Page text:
We fully encourage and support positive measures to address these shortcomings and we remain committed to working to help all parties to reach a mutually acceptable solution to the Western Saharan situation—one that provides for the self-determination of the people of Western Sahara and secures the future of the large refugee population, some of whom have been without a home for more than three decades. This issue features regularly in contacts that we have with the Moroccan Government.
I am pleased to say that it is not only domestically that Morocco looks to support those seeking confirmation of their democratic rights. The Moroccan Government share our aspiration for a secure, peaceful and prosperous Africa. We have been working closely together on the UN Security Council on a range of challenging issues, including, in particular, that created by the conflict in Mali and the surrounding region. Morocco has also shown invaluable support and regional leadership in the continuing international efforts to bring an end to the crisis in Syria through its regional leadership on the UN Security Council and by hosting the Friends of Syria conference in Marrakesh last year.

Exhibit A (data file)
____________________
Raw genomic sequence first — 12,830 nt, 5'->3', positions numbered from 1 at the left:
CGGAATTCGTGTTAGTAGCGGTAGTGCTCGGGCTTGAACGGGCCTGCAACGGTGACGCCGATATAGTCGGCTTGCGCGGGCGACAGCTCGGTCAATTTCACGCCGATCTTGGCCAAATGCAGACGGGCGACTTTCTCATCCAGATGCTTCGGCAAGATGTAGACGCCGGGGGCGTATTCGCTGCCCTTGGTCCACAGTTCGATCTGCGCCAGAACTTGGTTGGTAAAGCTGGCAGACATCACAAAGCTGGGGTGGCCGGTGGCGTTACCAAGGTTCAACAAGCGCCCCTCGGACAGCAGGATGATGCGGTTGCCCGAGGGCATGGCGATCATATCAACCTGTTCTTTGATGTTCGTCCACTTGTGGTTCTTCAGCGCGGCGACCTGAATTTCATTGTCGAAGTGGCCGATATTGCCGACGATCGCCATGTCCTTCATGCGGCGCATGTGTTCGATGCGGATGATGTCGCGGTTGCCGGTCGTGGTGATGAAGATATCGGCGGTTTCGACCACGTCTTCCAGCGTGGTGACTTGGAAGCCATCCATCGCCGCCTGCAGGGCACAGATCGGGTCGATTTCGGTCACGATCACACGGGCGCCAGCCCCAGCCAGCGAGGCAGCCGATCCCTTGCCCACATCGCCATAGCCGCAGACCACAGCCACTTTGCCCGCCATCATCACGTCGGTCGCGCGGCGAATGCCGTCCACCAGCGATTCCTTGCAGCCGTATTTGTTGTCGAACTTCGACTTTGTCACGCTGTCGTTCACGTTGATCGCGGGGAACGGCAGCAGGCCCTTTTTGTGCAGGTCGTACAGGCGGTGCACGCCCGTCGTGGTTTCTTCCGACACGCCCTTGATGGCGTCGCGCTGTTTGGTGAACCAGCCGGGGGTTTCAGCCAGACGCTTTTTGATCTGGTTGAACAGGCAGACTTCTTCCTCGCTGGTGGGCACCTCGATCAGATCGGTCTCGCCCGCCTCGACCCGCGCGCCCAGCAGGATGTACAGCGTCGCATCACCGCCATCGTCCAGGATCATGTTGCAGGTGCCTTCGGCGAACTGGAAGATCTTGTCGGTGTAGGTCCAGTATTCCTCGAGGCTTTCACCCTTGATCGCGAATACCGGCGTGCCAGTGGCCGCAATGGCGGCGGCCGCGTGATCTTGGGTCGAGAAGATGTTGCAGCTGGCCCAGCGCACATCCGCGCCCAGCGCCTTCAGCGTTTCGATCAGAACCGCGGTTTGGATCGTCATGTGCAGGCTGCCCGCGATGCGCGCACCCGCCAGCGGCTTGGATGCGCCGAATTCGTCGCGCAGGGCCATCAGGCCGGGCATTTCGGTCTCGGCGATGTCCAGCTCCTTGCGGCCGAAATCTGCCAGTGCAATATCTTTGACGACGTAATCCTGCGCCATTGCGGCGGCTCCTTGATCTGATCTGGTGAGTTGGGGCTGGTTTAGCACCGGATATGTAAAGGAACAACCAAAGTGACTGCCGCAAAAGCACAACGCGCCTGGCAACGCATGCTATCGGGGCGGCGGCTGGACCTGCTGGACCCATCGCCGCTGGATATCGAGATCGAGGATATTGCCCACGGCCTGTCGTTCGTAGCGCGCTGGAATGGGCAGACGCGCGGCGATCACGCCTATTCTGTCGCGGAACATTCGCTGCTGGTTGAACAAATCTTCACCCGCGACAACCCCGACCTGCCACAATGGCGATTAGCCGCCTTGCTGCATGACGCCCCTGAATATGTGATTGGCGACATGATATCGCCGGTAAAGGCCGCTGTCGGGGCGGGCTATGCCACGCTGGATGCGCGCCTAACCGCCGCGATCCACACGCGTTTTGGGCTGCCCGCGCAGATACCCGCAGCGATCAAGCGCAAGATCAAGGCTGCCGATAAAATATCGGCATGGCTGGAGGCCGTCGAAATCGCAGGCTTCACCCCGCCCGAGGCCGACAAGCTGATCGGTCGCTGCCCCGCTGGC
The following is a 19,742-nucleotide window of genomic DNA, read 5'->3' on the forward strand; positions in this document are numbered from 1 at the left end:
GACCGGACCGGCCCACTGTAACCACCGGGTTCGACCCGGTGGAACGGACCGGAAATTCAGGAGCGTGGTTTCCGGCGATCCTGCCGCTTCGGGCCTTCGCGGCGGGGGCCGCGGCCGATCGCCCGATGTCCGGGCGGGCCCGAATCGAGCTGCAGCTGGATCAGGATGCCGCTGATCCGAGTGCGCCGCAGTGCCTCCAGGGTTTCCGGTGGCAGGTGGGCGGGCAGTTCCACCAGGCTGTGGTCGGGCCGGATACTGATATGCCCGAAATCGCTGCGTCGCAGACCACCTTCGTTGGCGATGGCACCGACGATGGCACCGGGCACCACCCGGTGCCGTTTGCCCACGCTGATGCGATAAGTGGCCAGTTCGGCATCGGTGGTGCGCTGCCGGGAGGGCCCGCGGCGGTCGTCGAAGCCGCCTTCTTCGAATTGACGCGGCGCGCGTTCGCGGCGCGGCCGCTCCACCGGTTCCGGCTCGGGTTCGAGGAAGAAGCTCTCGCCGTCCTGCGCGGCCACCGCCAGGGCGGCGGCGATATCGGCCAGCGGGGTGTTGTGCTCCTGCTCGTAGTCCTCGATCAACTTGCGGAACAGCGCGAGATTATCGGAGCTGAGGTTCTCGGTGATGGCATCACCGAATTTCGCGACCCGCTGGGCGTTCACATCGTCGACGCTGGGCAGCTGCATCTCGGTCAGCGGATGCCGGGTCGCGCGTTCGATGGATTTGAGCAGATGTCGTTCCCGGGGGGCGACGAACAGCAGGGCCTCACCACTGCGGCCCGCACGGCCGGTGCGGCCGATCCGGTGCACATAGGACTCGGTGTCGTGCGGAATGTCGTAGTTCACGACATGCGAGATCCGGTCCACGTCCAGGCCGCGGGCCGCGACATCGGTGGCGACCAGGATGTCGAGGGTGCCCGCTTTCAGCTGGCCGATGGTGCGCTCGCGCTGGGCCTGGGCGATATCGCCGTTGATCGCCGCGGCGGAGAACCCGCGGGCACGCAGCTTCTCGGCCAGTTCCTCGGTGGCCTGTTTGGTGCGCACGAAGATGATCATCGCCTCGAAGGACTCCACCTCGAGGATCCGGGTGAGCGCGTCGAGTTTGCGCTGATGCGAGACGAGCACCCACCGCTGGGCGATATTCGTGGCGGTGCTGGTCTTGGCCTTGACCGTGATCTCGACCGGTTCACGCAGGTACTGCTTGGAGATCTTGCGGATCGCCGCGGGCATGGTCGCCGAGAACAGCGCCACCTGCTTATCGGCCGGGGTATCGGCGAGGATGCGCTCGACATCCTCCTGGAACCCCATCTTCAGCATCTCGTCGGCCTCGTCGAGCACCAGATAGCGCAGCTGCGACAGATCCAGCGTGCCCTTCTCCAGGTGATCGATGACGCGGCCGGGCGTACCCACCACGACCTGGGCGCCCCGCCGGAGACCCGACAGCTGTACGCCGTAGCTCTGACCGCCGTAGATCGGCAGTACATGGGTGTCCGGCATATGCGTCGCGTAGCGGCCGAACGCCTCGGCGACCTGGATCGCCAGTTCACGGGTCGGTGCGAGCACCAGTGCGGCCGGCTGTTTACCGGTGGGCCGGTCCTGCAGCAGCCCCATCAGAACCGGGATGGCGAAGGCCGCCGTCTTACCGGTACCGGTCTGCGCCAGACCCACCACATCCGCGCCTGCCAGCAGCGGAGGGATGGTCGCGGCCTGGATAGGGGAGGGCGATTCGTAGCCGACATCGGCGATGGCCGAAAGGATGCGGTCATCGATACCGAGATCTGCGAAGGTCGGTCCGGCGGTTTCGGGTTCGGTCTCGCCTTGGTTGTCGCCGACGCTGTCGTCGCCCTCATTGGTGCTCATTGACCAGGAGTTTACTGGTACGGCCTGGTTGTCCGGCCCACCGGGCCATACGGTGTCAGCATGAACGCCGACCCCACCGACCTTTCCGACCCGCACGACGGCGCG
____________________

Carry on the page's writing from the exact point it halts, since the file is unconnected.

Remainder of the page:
The UK and Morocco already enjoy an excellent security partnership to address a range of shared concerns, including threats from terrorism, organised crime and drug smuggling. Our intelligence relationship, for example, is important and mutually productive. Shortly we plan to launch a strategic dialogue with Morocco that will focus on wider policy issues and enhance our co-operation on regional security and counterterrorism. Work to finalise the details on the frequency and level of this strategic dialogue is currently in hand, but the principle is there and I am sure that this House will support it.
Just as we have a shared interest in security, so the close links between our nations mean increased trade and increased travel, to which both the UK and Morocco are strongly committed. Last year, bilateral trade between our two countries surpassed £1 billion for the first time. This is a significant achievement. However, there are many opportunities to expand this still further, and it is in both our interests to make the most of them.